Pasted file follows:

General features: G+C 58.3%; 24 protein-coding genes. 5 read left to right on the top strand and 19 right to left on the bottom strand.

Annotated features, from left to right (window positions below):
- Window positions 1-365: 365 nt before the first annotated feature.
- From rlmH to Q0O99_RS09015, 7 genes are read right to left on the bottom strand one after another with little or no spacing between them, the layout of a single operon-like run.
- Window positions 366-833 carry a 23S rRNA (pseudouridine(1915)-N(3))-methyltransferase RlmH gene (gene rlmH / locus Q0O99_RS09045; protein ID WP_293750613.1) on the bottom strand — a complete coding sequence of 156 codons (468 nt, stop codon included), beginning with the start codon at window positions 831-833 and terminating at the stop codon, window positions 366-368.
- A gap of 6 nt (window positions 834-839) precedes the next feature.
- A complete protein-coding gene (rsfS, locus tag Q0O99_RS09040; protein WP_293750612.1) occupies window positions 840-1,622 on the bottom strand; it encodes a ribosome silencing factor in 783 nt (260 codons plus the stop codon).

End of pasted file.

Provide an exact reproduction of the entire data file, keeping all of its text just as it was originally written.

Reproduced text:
General features: G+C 58.3%; 24 protein-coding genes. 5 read left to right on the top strand and 19 right to left on the bottom strand.

Annotated features, from left to right (window positions below):
- Window positions 1-365: 365 nt before the first annotated feature.
- From rlmH to Q0O99_RS09015, 7 genes are read right to left on the bottom strand one after another with little or no spacing between them, the layout of a single operon-like run.
- Window positions 366-833 carry a 23S rRNA (pseudouridine(1915)-N(3))-methyltransferase RlmH gene (gene rlmH / locus Q0O99_RS09045; protein ID WP_293750613.1) on the bottom strand — a complete coding sequence of 156 codons (468 nt, stop codon included), beginning with the start codon at window positions 831-833 and terminating at the stop codon, window positions 366-368.
- A gap of 6 nt (window positions 834-839) precedes the next feature.
- A complete protein-coding gene (rsfS, locus tag Q0O99_RS09040; protein WP_293750612.1) occupies window positions 840-1,622 on the bottom strand; it encodes a ribosome silencing factor in 783 nt (260 codons plus the stop codon).